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Steroid videos on TikTok are exploding, sometimes targeting teens

A new report by a social media watchdog group details how steroid content is exploding in some TikTok communities, promoting dangerous and illegal substances and unattainable body image ideals for boys and young men.

In the last three years, U.S. users have watched over 580 million videos tagged with hashtags promoting steroid-like drug use, mostly by 18-to-24-year-old men. No under-18 views data is available.

“Young women and girls aren’t the only group of young people exposed to potentially damaging and dangerous content online,” CCDH CEO Imran Ahmed said.

“A growing, chronically understudied crisis is being fomented among young boys and men, wrapped in toxic masculinity, strength, and misogyny, and amplified by unaccountable algorithms.”


Since these substances pose health risks, the CCDH classifies them as “steroid-like drugs” rather than “performance-enhancing drugs”. Anabolic-androgenic steroids, peptides, and SARMs are examined in the report.

The FDA warned teens and young adults about steroid-like drug use in April, citing social media influencers. The FDA warned of a surge in adverse event reports linking SARMs to heart attack, infertility, and psychosis.

The FDA wrote that social media videos promote SARMs as a quick or easy way to improve appearance, muscle mass, or athletic performance for teens and young adults. ‘SARMs are potentially dangerous.’

Anabolic-androgenic steroids need a prescription in the U.S., but peptides and SARMs as dietary supplements are illegal. The US Anti-Doping Agency states that “there are no [FDA]-approved SARMs currently available for prescription.” All SARMs are experimental.” Even though they are dangerous, the substances are sold as “research chemicals” that aren’t approved by regulatory agencies and aren’t for human consumption, encouraging buyers to ingest them.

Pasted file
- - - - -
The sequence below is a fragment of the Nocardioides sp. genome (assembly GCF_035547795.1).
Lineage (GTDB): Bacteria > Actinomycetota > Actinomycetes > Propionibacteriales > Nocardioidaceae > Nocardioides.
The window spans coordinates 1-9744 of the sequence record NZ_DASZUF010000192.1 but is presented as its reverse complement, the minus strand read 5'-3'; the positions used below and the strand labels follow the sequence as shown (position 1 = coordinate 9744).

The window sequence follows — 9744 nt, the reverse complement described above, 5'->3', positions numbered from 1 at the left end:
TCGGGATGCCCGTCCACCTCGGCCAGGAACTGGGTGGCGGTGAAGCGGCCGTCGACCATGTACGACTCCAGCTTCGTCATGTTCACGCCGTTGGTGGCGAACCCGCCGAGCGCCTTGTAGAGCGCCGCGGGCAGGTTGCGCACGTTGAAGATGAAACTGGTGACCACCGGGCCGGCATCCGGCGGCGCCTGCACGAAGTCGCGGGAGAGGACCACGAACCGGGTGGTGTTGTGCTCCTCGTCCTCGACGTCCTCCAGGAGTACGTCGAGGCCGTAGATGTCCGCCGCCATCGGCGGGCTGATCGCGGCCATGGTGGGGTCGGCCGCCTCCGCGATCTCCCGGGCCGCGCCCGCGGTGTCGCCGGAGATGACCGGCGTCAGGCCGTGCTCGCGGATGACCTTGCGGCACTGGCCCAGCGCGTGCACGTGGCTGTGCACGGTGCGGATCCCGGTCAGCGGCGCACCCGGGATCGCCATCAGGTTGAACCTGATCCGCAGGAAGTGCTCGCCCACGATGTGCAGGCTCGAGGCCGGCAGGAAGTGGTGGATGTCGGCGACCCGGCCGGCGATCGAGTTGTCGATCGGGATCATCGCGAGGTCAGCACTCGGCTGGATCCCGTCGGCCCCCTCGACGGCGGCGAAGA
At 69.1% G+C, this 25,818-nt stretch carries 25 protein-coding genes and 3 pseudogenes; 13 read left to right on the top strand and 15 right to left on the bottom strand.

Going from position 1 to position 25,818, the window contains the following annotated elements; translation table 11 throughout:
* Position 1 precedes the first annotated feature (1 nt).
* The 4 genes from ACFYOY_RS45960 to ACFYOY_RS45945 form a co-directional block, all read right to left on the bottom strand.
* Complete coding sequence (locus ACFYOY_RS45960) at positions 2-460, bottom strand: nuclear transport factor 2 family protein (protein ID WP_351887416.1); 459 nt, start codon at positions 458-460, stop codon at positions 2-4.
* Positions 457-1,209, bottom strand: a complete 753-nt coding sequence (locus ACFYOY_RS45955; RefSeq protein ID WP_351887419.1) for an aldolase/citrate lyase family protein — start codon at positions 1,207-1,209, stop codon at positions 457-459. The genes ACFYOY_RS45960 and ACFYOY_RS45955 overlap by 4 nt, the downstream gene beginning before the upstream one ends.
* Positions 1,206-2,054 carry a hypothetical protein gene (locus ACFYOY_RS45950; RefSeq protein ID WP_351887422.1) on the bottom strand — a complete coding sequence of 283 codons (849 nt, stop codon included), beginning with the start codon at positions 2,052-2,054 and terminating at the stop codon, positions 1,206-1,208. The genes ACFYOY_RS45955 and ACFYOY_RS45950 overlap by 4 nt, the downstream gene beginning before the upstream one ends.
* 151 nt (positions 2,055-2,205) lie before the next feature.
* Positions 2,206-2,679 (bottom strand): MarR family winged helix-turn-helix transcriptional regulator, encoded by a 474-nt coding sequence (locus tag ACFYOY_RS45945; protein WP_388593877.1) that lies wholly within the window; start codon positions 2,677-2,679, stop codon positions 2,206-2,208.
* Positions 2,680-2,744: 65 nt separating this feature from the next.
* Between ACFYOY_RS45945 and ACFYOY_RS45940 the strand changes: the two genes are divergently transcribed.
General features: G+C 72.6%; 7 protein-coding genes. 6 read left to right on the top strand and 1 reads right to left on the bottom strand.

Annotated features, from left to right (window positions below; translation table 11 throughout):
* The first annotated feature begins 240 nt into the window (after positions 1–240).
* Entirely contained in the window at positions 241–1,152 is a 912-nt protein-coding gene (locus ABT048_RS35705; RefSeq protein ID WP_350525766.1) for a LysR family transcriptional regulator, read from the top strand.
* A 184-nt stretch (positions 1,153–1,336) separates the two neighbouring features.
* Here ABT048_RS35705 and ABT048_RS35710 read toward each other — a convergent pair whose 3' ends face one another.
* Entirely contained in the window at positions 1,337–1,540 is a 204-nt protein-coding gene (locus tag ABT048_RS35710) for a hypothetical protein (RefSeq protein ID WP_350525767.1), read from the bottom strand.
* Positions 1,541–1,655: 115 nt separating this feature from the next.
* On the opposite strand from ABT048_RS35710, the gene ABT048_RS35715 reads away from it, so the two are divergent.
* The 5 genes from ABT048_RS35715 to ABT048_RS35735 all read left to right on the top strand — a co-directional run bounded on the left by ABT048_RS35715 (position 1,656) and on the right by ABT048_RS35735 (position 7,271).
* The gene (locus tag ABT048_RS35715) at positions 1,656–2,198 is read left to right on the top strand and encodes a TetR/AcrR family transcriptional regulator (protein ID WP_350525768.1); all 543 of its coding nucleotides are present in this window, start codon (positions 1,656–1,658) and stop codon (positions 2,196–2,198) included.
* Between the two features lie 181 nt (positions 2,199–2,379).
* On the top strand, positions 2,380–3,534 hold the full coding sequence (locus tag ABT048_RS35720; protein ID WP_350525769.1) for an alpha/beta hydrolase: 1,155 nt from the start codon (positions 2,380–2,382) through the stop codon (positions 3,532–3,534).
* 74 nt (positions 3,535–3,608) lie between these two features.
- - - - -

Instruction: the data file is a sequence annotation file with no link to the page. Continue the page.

FDA may not fall for that loophole. The agency has sent warning letters to SARM sellers that exploit that loophole, leading to criminal charges.

The report states that vendors selling these drugs increasingly use TikTok influencers for affiliate marketing, even though they don’t target underage users. The CCDH found 35 TikTok influencers linked to illegal steroid-like drug websites. That group of accounts has 1.8 million TikTok users and uses them to promote affiliate links and discount codes for high commissions.

“The accounts all belong to users who post videos displaying their physiques or muscle-gaining techniques,” the report says. “Many openly documented their own experiences with SLDs or uploaded educational videos highlighting supposed benefits, often ignoring or downplaying health risks.”

TikTok users posted gym and workout videos encouraging steroid use. Some targeted under-18s with captions like “teenagers lied about their age just to fight in WW2 but you are too scared to take S4RMs [SARMs]” and “Just tell your parents they’re vitamins.” Researchers also found videos from under-18 users promoting steroid-like drug use in bodybuilding.

One bodybuilding influencer in the report explicitly targets teens and his 40,700 followers with #teenbodybuilding and #teenfitness. The account delves into dangerous pseudo-science, encouraging teens to use steroids early to grow taller and genitalia.

“Ultimately, this is a story of TikTok’s stark failure to govern their platform and enforce their rules,” Ahmed said. “…TikTok must start enforcing its own rules prohibiting the promotion and sale of potentially dangerous drugs for profit and be more transparent about how many children and teens are routinely exposed to this content through its algorithms.

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